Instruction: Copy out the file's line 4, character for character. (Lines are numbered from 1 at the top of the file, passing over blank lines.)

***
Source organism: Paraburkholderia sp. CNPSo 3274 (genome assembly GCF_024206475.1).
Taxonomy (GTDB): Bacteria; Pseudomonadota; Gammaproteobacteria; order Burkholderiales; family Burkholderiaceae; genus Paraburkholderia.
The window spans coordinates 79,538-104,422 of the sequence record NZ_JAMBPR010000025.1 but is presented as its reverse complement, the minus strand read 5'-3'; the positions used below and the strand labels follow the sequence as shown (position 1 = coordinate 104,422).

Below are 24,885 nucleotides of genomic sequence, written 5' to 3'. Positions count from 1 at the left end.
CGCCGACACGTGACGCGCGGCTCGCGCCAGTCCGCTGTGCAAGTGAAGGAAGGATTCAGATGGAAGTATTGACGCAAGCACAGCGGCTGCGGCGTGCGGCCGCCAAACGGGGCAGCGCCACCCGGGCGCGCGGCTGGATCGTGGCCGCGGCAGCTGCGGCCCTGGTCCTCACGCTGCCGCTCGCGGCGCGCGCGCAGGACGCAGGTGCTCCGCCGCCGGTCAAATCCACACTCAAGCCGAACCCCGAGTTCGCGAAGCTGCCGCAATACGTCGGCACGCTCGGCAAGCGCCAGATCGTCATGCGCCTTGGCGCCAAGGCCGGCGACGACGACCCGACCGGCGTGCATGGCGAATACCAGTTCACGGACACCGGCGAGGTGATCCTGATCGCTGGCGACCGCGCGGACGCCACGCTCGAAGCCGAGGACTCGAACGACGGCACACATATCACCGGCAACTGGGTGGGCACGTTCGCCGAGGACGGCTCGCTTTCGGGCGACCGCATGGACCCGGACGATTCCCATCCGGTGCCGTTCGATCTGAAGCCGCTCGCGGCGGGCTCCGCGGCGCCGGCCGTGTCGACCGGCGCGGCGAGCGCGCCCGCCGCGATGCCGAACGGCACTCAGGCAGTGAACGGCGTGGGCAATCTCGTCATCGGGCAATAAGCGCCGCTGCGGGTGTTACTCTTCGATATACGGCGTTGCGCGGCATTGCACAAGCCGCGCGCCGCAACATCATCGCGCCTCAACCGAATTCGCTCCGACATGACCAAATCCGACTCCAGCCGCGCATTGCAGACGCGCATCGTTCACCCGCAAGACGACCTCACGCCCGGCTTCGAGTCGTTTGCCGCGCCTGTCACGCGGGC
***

Below are 24,885 nucleotides of genomic sequence, written 5' to 3'. Positions count from 1 at the left end.